I remember marveling at extraordinary examples of solidarity by people from all walks of life filling my Facebook feed when Americans did adopt the social distancing guidelines already in place in Europe. There were some doubting the seriousness of the disease or disregarding how their continued mobility might endanger others, but videos of people making masks, entertaining each other, organizing school services and lunches for kids and families were brief testaments that we were all at least trying to be in this together.
Then the economy, already wobbling under volatile oil futures and markets, imploded. Poorly maintained government safety nets struggled to expand and accommodate millions of newly unemployed people. Suddenly the stay home directives were not just about flattening an abstract curve, they were about individual rights, paychecks, and haircuts.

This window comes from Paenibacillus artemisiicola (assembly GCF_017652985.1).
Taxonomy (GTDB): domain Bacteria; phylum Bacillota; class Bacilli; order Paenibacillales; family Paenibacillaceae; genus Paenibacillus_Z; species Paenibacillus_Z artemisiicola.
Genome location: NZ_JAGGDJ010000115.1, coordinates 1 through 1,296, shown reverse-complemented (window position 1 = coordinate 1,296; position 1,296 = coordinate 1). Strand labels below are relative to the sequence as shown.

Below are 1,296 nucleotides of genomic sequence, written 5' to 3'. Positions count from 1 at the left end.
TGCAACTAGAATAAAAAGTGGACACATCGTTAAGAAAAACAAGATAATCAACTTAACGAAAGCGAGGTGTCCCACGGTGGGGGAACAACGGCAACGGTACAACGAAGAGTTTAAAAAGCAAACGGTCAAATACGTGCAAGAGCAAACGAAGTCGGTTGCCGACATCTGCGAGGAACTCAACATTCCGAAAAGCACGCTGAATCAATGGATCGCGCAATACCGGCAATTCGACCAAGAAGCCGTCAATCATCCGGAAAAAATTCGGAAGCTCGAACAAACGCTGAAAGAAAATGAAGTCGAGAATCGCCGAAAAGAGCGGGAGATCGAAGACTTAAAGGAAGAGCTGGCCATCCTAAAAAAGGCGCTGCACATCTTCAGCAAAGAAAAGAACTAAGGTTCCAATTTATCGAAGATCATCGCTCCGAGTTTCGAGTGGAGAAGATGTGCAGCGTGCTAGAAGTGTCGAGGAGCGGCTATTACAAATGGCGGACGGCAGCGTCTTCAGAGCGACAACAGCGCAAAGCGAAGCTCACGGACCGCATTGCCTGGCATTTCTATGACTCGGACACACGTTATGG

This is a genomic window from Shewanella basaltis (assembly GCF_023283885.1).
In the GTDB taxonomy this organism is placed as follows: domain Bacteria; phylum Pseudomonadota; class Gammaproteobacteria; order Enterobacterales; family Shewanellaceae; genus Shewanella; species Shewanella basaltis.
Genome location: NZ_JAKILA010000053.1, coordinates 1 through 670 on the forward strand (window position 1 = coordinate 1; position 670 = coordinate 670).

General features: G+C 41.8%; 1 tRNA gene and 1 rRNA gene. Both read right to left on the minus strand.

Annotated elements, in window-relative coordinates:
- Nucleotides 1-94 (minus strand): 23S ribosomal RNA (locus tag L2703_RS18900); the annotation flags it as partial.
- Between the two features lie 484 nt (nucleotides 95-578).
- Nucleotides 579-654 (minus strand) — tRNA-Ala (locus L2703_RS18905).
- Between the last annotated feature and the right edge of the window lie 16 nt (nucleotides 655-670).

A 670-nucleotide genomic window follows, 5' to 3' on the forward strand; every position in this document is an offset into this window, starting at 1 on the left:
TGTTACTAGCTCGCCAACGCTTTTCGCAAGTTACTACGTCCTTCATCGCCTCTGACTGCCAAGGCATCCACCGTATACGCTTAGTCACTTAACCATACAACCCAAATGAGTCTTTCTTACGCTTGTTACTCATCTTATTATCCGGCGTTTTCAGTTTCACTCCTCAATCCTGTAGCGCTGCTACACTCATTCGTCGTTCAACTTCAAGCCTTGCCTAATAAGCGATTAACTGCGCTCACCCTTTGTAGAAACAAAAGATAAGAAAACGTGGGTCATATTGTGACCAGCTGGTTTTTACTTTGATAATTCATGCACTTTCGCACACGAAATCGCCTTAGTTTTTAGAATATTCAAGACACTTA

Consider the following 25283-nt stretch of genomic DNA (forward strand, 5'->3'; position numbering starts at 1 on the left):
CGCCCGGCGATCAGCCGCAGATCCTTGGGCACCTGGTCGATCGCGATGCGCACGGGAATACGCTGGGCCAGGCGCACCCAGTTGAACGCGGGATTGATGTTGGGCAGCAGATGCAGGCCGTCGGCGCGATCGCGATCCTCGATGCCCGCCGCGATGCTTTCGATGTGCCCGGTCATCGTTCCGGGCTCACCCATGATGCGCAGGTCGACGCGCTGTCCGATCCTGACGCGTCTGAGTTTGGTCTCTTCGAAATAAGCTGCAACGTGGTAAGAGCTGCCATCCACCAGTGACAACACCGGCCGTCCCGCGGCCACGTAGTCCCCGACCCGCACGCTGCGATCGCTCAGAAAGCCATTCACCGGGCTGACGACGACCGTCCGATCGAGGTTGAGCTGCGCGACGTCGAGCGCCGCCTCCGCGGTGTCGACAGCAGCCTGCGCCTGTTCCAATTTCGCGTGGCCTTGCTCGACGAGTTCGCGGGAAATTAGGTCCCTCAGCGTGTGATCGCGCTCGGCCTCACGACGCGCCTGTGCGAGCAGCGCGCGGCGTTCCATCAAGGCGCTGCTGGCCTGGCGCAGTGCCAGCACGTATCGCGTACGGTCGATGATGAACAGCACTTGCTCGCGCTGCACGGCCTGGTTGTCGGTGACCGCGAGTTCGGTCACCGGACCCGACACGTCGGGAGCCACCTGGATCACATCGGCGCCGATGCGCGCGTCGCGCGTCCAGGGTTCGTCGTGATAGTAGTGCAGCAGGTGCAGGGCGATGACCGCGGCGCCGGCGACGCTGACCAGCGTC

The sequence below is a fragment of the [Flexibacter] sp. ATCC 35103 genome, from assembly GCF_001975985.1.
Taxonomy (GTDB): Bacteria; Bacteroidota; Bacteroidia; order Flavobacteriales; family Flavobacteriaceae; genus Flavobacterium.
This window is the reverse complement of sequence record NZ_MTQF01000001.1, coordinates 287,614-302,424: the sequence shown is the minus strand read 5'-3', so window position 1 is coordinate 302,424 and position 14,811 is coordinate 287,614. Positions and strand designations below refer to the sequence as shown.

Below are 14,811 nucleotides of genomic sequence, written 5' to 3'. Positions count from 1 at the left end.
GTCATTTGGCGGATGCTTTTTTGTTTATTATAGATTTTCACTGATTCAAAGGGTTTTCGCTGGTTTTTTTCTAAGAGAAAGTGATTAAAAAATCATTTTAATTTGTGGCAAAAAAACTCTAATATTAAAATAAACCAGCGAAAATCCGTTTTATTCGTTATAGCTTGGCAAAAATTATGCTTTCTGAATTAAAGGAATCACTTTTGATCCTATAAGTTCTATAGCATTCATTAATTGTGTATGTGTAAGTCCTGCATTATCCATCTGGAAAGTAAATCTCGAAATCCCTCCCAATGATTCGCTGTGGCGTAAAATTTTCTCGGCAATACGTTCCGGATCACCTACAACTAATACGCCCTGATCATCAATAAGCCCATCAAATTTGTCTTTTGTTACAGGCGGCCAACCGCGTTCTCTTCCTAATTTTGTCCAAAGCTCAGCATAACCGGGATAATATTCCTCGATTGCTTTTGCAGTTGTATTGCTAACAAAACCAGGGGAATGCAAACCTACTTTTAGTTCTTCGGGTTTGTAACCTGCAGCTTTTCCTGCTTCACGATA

I don’t have much sympathy for people screaming for haircuts, but at least 40% of adults in the United States don’t have $400 on hand to cover an emergency. That means a lost paycheck could easily translate to a lost roof or food. In regions that have not yet seen spikes in the numbers, the prevention can easily seem worse than the disease.
I had just started programming in 1996 when I first saw a program crash because an end-user had tried to enter the date ‘2001’ in a two-digit year field. We fixed that particular issue pretty quickly, but as we went through our other programs, we realized how many applications were vulnerable. Y2K work wasn’t just bread and butter for the next few years, it was steak and caviar.
That New Year’s Eve, I brought home a laptop to login to work and monitor for any SNAFUs. As midnight rolled around, I wondered if many programs would fail. Would the “major” systems around the world make the jump successfully?